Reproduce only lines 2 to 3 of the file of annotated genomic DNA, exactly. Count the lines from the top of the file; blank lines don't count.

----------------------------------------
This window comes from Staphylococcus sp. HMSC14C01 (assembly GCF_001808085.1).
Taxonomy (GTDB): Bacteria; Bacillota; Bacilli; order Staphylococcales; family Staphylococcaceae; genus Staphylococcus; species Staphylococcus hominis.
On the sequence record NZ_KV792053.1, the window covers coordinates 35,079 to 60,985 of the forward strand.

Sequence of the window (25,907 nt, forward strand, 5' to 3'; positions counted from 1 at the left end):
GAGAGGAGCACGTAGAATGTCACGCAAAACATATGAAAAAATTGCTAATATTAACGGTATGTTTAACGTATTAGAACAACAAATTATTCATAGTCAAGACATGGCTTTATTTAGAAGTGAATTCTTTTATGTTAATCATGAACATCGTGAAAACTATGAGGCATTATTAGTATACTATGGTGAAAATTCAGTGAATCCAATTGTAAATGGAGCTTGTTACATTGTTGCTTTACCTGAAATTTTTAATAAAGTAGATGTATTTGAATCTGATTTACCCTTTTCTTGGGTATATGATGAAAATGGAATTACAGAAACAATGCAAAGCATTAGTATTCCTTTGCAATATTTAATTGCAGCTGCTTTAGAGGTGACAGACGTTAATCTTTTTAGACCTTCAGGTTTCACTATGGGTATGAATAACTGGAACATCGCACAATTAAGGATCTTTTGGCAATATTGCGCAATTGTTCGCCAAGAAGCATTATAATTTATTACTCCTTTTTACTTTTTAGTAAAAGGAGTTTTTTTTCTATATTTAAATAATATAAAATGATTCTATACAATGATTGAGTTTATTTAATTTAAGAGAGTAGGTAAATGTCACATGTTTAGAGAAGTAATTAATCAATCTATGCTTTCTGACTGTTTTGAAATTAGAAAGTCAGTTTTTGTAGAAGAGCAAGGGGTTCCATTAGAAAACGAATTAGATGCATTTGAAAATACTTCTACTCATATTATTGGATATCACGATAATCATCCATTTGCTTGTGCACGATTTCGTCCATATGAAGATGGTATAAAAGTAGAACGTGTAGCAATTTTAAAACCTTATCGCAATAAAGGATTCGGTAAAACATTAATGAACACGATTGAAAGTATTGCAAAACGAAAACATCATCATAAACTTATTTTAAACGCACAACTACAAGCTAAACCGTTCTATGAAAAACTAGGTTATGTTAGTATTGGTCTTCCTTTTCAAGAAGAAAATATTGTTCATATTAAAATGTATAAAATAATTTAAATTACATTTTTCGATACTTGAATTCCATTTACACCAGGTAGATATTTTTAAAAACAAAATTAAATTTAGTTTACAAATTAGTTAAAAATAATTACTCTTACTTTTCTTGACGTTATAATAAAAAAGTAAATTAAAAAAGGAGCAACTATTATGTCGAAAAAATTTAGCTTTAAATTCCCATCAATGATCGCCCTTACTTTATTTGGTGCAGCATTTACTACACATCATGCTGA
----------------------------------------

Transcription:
Taxonomy (GTDB): Bacteria; Bacillota; Bacilli; order Staphylococcales; family Staphylococcaceae; genus Staphylococcus; species Staphylococcus hominis.
On the sequence record NZ_KV792053.1, the window covers coordinates 35,079 to 60,985 of the forward strand.